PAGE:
By Patrick Crowley
The Cincinnati Enquirer
Michelle Marksberry, one of the leading figures in the Erpenbeck home-building and banking scandal, is expected to plead guilty July 7 to federal charges for her role in the scandal.
Marksberry has reached a plea bargain agreement with federal authorities and is scheduled to appear that day in the downtown Cincinnati courtroom of U.S. District Judge Susan Dlott, according to the judge's court docket.
Details of the plea agreement were not available Wednesday. Marksberry's lawyer, Bob Carran of Covington, did not return phone calls seeking comment.
Fred Alverson, spokesman for the U.S. attorney's office in Cincinnati, said Wednesday that he could not comment because no plea agreement has been filed.
Home builder Bill Erpenbeck struck his own deal with federal prosecutors and pleaded guilty April 9 to federal bank fraud charges. He faces a maximum sentence of 30 years in prison. Because he is cooperating with authorities, his sentence will likely be shorter.
Erpenbeck, a founder and former owner of home builder Erpenbeck Co. of Crestview Hills, was accused of stealing more than $33 million by not depositing home closing checks. Instead, those checks were deposited into Erpenbeck Co. accounts at the now defunct Peoples Bank of Northern Kentucky, which was forced out of business last year because of its involvement in the scheme.
Erpenbeck "used the scheme to keep the company financially afloat because its spending exceeded its income," U.S. Attorney Gregory G. Lockhart said the day Erpenbeck pleaded guilty in Judge Dlott's courtroom.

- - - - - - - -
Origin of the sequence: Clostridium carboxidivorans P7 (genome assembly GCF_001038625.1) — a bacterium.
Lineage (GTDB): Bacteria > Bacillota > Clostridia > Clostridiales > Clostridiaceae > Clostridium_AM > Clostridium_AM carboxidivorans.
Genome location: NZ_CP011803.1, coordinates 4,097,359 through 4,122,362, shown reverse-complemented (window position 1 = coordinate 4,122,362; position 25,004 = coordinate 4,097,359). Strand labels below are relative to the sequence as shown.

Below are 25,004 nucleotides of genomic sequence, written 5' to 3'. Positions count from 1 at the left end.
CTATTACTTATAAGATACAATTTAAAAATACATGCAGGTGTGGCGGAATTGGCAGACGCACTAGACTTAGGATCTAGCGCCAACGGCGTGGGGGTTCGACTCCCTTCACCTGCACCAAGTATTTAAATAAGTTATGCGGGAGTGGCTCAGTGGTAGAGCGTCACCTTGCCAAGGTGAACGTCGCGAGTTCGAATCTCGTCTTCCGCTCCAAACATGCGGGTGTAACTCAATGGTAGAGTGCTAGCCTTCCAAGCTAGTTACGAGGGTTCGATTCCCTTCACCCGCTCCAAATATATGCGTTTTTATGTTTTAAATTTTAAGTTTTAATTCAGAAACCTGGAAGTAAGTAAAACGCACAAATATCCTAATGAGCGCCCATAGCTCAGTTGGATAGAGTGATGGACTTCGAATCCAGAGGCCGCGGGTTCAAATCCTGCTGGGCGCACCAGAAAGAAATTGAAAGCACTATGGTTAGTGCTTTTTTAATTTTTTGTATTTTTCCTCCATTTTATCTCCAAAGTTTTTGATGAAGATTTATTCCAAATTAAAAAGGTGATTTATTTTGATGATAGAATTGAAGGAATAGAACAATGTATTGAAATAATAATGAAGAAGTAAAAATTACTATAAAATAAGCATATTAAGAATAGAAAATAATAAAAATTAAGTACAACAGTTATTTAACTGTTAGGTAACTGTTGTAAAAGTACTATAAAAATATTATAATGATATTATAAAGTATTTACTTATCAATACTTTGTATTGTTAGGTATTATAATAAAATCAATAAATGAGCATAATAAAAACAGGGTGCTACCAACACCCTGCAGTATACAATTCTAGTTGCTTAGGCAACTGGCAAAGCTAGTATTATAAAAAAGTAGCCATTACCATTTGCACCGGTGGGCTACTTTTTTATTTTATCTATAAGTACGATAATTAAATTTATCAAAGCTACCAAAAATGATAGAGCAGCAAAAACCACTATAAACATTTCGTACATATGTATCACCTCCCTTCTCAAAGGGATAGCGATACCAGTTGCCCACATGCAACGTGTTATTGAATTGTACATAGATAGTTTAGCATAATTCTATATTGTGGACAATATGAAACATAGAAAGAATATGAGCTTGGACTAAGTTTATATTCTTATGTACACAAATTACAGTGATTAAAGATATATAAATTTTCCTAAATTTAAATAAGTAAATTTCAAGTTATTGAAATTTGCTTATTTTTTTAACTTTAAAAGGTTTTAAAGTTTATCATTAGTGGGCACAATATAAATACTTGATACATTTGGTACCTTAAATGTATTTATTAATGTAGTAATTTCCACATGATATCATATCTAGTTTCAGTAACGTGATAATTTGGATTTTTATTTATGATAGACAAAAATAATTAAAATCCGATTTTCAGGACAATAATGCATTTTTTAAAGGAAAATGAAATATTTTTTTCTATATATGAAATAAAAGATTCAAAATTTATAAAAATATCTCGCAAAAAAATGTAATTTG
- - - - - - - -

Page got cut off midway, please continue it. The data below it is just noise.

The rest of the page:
Federal court records indicate that Marksberry attended closings and collected closing checks meant to pay off construction loans. Instead, she turned some of those checks over to employees at the Erpenbeck Co.
Also under investigation are former People's Bank executives John Finnan, who was president, and Marc Menne, who served as executive vice president. Federal authorities could be using information provided by Erpenbeck and Marksberry to pursue charges against the bankers.
"We've assumed John Finnan was a target from day one ... before Erpenbeck entered his plea and Marksberry negotiated hers," said Cincinnati lawyer Richard Goldberg, who represents Finnan.
Covington lawyer Harry Hellings, who represents Menne, had no comment about Marksberry and said he has had little contact with the U.S. attorney's office about the case.
In a related development, vacant lots in The Steeplechase subdivision in Richwood, which was still being developed when the Erpenbeck Co. went under last year, might soon have a new owner.
Boone County Administrator Jim Parsons said Wednesday that a developer is negotiating with the project's lenders to buy the land and complete work in the community that the Erpenbeck Co. started or had pledged to do. Steeplechase is located just off Richwood Road near Interstate 75.
Parsons said that because negotiations are continuing, he could not name the parties involved.
"The banks involved are trying to get this resolved and sell off the remaining parcels for someone to come in and complete the subdivision," Parsons said.
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